Another serious problem is that the kids, who must learn from worksheets rather than stimulating class discussions and lectures, often don’t improve their math and reading skills. In fact, some kids’ proficiency levels were even found to have declined under this system. And when researchers analyzed data from the 2013-2014 school year, they found kids leaving the juvenile justice system struggled to re-enroll in local schools, and without support, often dropped out.

LA County’s court schools had a dropout rate of 30%. Some counties, like Alameda, Fresno, Sacramento, and Marin had dropout rates double that of Los Angeles.

(Note: These numbers may have improved during the last school year thanks to a bill that went into effect January 1, 2015, which is supposed to address this issue by ensuring kids exiting detention facilities are immediately enrolled in school.)

The report points to several promising education reform-minded programs, including the Roads to Success Academy, which is being expanded to all of LA’s juvenile probation camps. RTSA uses project-based learning, focuses on keeping kids a path to higher education, and coordinates with probation staff to minimize interruptions to the kids’ education. LA’s program was inspired, in part, by Washington DC’s Maya Angelou Academy. The DC program uses the Positive Behavioral Intervention and Support (PBIS) model, rather than harsh classroom discipline, and focuses on kids’ transition back into their communities, providing supportive services to kids for 90 days after their release.

“These programs show us there is so much more our youth can achieve and very real possibilities for supporting them in reaching their goals,” said Maria Ramiu, YLC’s Managing Director. “We should not give up so easily on the promise our juvenile justice system makes to these youth for their future.”

The report points out that more data must be collected on locked up young Californians, the quality of the education they receive, and their post-incarceration outcomes.


Last week, LA County CEO Sachi Hamai released a report illuminating serious inequalities in representation for low-income juveniles who are represented by private panel attorneys, rather than attorneys from the county’s Public Defender’s Office, when there is a conflict of interest. (Read about the specific problems with the panel attorney system in our previous post: here.)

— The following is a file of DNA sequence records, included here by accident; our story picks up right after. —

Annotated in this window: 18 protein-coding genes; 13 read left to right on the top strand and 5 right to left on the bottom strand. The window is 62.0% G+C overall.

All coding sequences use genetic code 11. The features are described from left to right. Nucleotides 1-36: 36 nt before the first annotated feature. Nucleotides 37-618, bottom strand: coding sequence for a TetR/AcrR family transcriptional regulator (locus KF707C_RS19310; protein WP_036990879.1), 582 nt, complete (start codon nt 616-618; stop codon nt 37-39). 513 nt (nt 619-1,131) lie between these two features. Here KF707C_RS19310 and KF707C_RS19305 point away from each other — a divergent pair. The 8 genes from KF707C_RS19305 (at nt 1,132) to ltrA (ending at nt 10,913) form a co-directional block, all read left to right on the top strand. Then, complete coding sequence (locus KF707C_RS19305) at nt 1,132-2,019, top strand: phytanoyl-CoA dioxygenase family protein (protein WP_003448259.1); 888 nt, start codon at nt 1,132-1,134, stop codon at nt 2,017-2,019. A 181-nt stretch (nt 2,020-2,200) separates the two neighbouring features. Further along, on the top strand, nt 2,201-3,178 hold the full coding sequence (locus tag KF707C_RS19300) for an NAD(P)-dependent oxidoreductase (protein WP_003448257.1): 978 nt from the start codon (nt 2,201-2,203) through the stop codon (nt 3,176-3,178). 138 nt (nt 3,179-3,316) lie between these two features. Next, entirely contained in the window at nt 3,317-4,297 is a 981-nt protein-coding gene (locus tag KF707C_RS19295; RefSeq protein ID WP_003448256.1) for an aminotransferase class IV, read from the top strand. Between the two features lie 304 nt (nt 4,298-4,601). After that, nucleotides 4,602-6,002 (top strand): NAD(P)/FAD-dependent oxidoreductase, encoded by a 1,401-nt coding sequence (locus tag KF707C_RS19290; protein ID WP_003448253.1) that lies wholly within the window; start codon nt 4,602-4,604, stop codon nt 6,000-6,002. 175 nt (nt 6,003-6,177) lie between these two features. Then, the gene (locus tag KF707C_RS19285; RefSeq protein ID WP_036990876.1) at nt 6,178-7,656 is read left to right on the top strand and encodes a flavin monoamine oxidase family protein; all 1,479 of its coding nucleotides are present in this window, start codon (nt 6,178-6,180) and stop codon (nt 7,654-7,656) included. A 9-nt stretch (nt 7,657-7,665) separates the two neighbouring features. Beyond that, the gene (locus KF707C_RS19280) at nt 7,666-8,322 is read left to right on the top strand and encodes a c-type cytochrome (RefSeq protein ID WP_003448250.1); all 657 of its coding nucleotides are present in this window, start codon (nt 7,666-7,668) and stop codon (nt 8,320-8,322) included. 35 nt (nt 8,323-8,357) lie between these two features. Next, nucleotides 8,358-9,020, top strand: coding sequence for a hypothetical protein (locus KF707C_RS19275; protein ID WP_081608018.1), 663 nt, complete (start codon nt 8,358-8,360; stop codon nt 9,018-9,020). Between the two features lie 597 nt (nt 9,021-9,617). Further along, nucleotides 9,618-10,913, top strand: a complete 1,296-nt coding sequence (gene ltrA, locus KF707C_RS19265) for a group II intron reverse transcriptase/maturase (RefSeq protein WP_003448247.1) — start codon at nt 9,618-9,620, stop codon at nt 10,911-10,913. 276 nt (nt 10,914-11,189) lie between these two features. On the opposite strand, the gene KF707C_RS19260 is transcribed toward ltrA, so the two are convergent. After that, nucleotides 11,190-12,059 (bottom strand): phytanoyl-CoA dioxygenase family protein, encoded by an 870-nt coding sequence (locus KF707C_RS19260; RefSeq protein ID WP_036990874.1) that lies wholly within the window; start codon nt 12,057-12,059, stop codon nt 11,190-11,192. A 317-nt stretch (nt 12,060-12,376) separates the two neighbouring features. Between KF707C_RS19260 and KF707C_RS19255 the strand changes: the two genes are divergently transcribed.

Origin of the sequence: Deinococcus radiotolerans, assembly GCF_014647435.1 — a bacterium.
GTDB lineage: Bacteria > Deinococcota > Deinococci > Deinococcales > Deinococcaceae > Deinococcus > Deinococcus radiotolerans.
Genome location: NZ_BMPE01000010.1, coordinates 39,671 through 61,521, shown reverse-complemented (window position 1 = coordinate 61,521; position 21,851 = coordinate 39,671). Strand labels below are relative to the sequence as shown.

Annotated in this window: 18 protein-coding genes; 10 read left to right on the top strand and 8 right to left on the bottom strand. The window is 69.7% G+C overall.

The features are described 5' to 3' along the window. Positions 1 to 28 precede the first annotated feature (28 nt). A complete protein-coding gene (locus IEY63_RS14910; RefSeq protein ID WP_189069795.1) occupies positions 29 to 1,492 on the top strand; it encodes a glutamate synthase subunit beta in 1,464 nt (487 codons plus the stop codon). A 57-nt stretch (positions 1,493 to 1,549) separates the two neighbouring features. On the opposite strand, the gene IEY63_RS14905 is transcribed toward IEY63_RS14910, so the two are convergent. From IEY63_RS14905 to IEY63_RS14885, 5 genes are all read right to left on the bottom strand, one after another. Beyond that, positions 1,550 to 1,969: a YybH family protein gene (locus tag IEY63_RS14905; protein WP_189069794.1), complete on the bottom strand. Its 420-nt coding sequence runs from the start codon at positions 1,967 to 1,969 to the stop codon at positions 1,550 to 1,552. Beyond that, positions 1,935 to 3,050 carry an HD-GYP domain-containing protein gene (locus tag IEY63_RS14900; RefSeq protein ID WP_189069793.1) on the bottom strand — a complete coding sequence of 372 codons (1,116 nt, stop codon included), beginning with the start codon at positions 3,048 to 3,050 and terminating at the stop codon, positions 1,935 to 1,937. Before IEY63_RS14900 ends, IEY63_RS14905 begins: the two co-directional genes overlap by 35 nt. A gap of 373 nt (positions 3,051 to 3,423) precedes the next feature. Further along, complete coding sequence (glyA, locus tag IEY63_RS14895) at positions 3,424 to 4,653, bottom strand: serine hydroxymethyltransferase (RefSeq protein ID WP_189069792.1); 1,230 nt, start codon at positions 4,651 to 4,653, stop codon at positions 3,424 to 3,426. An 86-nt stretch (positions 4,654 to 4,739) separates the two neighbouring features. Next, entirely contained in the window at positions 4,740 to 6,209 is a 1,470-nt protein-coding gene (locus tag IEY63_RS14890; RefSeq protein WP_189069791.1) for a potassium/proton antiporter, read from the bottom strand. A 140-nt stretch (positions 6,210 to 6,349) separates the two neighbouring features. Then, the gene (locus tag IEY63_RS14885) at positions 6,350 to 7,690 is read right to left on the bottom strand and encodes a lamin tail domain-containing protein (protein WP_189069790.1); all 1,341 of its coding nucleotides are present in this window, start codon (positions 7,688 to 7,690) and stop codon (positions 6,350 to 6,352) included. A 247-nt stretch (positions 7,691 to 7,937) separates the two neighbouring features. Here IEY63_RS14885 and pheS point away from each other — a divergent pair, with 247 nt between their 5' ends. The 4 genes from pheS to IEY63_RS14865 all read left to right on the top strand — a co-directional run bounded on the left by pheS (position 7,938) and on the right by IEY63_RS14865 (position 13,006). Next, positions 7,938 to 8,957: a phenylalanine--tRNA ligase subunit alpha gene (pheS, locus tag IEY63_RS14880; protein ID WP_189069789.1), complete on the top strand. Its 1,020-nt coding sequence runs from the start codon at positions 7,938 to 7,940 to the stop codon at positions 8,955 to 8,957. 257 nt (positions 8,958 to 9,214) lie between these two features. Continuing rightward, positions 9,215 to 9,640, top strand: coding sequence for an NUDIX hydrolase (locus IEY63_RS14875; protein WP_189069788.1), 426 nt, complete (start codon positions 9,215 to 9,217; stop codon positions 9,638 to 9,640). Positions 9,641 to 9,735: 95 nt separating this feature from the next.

A motion the LA County Board of Supervisors are slated to consider today (Tuesday) would direct the CEO and County Counsel to look into a number of possible reforms to the way poor juveniles are represented in Los Angeles, including the creation of an oversight unit for panel attorneys run by the LA County Bar Association, elimination of the problematic flat-fee structure for panel attorneys, merging the Public Defender’s Office with the Alternate Public Defender’s Office, and increasing use of alternate public defenders in juvenile cases.

Currently, only Lancaster uses alternate public defenders for juvenile defense when public defenders are unavailable or have a conflict of interest. Panel attorneys are used less often under this structure, which is similar to the way adult indigent defense is set up in LA County.

In advance of the board’s consideration of the motion, an LA Times editorial calls for the Alternate Public Defender model, which is already successfully used for adults (and for kids in Lancaster), to be extended to juvenile defendants. Here’s a clip:

Los Angeles County created the first-ever Public Defender’s Office more than a century ago to provide indigent defendants with high-quality, salaried lawyers who are part of an office that can pool resources, keep up with trends and training and create efficiencies by sharing caseloads.

But the public defender often has a conflict of interest. Consider, for example, when two people are accused of stealing a bike. Each might blame the other for the crime, so they can’t have the same lawyer. One gets the public defender. For many years, the second one got a private lawyer from a county-approved panel, who was paid by the hour and — county officials argued — had too little incentive to keep costs down.

In the 1990s, when the county was effectively broke, supervisors needed to save money and considered — but rejected — converting from an hourly rate to a flat rate for conflict lawyers in adult cases because of the opposite incentive: Flat fees encouraged attorneys to gather up as many cases as possible and perform as little work on each of them as possible. Even to people who don’t care about criminal defendants, it should be clear that unconstitutionally inadequate assistance of counsel would wind up costing county taxpayers more than it saved due to reversals and liability lawsuits.

For adult defendants, the county’s solution was to create a second, separate public defender’s office: the Alternate Public Defender, whose legal work over more than two decades has been widely lauded for cost effectiveness and high quality. Its reputation among L.A. judges and lawyers is superb. It’s a model county department.